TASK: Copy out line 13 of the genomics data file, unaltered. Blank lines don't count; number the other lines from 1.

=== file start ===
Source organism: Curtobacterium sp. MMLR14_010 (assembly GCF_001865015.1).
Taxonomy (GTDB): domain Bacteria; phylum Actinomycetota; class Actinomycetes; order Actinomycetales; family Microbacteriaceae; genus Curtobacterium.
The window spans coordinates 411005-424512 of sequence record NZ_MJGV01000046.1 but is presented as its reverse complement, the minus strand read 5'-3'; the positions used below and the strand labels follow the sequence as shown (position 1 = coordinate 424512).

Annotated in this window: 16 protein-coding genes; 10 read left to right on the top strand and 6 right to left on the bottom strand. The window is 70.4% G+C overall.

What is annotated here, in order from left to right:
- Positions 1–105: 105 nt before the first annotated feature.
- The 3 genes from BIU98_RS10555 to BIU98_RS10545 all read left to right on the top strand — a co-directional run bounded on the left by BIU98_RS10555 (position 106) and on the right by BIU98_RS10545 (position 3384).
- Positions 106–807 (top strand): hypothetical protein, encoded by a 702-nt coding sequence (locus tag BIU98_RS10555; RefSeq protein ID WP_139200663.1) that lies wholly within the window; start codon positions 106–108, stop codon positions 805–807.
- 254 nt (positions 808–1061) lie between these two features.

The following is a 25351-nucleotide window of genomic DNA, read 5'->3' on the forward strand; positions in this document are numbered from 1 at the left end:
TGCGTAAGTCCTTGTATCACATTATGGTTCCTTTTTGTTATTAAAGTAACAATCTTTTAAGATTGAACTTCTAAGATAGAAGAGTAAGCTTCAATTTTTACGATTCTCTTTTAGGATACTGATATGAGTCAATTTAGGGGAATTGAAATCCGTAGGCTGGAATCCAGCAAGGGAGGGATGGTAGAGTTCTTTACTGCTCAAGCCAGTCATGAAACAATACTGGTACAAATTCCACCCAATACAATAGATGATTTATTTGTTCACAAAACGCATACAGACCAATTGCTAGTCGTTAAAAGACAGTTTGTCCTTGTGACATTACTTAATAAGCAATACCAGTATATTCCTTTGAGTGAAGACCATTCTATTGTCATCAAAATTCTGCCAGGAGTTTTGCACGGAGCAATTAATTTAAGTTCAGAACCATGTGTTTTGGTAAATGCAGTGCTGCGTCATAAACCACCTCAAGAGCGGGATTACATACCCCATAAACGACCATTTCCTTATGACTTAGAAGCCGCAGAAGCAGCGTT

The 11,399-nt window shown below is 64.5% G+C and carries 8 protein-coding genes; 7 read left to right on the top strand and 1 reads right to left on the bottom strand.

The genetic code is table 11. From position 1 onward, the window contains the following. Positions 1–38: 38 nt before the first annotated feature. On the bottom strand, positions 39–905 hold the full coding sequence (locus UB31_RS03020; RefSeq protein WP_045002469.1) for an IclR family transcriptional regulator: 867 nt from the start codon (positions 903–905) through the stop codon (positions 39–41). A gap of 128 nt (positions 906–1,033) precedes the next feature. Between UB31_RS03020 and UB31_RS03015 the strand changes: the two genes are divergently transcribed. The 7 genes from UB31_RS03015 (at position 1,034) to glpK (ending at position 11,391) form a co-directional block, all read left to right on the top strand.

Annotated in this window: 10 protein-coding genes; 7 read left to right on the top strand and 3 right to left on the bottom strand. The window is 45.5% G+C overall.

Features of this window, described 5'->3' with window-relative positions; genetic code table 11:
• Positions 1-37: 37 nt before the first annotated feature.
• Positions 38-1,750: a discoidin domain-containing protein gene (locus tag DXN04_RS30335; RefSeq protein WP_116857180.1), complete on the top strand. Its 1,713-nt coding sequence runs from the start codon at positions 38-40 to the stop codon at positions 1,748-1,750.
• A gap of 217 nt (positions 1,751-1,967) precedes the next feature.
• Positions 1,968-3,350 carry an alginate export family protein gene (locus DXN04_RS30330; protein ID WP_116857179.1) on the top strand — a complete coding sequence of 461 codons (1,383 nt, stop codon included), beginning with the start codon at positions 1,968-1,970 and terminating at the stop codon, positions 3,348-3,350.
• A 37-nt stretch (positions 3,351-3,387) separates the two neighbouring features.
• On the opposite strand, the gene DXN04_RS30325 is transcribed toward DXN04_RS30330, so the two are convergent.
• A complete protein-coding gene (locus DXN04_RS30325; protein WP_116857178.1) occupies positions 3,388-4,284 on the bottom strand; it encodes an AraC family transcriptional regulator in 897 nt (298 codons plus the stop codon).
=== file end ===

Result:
The genetic code is table 11. From position 1 onward, the window contains the following. Positions 1–38: 38 nt before the first annotated feature. On the bottom strand, positions 39–905 hold the full coding sequence (locus UB31_RS03020; RefSeq protein WP_045002469.1) for an IclR family transcriptional regulator: 867 nt from the start codon (positions 903–905) through the stop codon (positions 39–41). A gap of 128 nt (positions 906–1,033) precedes the next feature. Between UB31_RS03020 and UB31_RS03015 the strand changes: the two genes are divergently transcribed. The 7 genes from UB31_RS03015 (at position 1,034) to glpK (ending at position 11,391) form a co-directional block, all read left to right on the top strand.